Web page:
Option (11-12/97, p.136) - "...the album's concept outweighs the creative output....leaves you wishing a little more time had been spent in the editing room, pulling out the best pieces and glueing them together for greater effect."
Paste (magazine) - "The Cramps would have envied the B-movie vibe of "The Werewolf," as Vega talks his way through a thicket of guitar noise and distant piano..."
Personnel: Alan Vega (vocals).
Audio Remasterer: John Baldwin .
Liner Note Authors: Dan Marcus; Lindsay Hutton.
Recording information: Dessau Studios, NYC (12/06/1994/12/07/1994).
Photographer: Philippe Remond.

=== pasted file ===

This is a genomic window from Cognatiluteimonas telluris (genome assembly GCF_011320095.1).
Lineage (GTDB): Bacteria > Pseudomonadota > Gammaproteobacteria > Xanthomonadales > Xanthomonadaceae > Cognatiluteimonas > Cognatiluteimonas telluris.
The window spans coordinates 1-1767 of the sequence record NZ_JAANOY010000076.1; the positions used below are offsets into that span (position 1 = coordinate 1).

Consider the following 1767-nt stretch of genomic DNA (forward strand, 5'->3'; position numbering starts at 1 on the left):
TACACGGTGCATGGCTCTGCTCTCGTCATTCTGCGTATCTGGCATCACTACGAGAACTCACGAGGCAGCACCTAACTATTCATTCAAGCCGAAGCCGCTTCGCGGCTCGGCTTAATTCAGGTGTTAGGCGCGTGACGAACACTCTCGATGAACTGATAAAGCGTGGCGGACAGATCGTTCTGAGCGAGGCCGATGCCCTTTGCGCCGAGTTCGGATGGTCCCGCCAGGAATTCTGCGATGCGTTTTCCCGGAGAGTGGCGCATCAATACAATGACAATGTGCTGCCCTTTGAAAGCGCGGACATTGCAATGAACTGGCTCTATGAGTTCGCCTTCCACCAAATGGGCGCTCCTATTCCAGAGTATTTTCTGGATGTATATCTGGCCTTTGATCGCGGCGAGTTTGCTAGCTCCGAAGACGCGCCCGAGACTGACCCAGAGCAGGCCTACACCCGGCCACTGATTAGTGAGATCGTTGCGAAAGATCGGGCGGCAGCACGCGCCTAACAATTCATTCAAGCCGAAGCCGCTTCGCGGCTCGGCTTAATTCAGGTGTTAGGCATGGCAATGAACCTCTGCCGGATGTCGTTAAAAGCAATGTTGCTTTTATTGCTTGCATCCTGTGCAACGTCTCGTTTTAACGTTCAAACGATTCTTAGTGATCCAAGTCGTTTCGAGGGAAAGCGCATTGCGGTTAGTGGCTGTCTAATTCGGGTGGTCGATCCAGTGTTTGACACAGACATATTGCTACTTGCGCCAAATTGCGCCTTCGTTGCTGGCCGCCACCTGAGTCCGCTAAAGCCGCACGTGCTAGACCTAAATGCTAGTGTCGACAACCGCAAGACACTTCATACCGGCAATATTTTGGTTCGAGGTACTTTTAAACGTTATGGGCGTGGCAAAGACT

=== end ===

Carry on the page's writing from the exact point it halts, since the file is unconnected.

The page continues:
Cubist Blues was the unholy union of future roots music wailer Alan Vega with a pair of terminal rock & roll outsiders in Ben Vaughn and Alex Chilton. Since almost everybody else in the indie and pop worlds were still wandering around in shock after the death of Kurt Cobain, almost no one took notice of this terrifyingly great record made in two consecutive dusk-to-dawn improvisational sessions at Dessau Studios on the Lower East Side of New York in December of 1994. Like the best of jazz when the cats in the '50s would just show up to see what would happen (more often than not, it did: check the Norman Granz Jam Session albums and the Prestige All-Stars). What does it sound like? Crazy voodoo ghost music. It sounds like Eddie Cochrane, Gene Vincent, and Johnny Burnette fighting for a place at Elvis' table someplace between heaven and hell that isn't earth. Vega's a poet of the other side of rock & roll. In the grain of his voice is the cry, weep, and wail of the blues as it met speed, cars, rocket ships, and the inside of Papa Legba's drum. Forget for one moment he was in Suicide, if you can, and listen to these freaky, screwed-down guitars, ramshackle pianos bearing their low keys like a dog's teeth, basses that rumble instead of pop. It's messed up -- check tracks like "Fly Away," where Jim Morrison meets Jeffrey Lee Pierce in the rebel squall of the south wind; the steam-shovel rockabilly of "Fat City" that is as streetwise as any hip-hop crew's boast shop, or creates a roaring sound Dion would have loved to have heard in his head in the Bronx in the '50s. It is poetry, man. There's the noir-ish blues of "Sister" that stumbles, falls, and breaks its leg before it ever starts, and the post-nightmare retake on "Dream Baby," where nothing is as it seems in the mirror. The live disc howls even more primitively, with the crew trying to force the audience through the eye of the space needle with them. Brilliant, disturbing, obsessive, and addictive; Cubist Blues is an album that time forgot, but was never more in time. ~ Thom Jurek
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